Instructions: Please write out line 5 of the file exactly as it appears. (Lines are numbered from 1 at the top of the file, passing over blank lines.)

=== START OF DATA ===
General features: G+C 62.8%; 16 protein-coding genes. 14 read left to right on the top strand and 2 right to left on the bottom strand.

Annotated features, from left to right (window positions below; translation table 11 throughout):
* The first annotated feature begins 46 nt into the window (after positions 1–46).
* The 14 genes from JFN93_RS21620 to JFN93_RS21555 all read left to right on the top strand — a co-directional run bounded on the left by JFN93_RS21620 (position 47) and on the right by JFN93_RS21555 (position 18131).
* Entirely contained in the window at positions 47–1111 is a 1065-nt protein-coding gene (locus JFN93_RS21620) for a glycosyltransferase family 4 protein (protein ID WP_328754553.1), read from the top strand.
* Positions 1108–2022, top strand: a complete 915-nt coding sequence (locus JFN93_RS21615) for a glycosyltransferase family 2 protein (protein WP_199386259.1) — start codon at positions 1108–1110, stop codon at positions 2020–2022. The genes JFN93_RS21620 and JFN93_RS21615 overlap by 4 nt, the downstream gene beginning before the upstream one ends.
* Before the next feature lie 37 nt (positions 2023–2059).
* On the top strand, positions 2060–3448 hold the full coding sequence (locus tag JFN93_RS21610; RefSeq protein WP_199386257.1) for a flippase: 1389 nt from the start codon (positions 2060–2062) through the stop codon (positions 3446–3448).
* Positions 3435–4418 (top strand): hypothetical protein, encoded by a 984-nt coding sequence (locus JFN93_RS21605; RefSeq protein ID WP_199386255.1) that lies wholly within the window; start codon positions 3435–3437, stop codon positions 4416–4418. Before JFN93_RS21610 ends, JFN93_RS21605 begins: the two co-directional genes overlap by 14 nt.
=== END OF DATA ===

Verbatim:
* Entirely contained in the window at positions 47–1111 is a 1065-nt protein-coding gene (locus JFN93_RS21620) for a glycosyltransferase family 4 protein (protein ID WP_328754553.1), read from the top strand.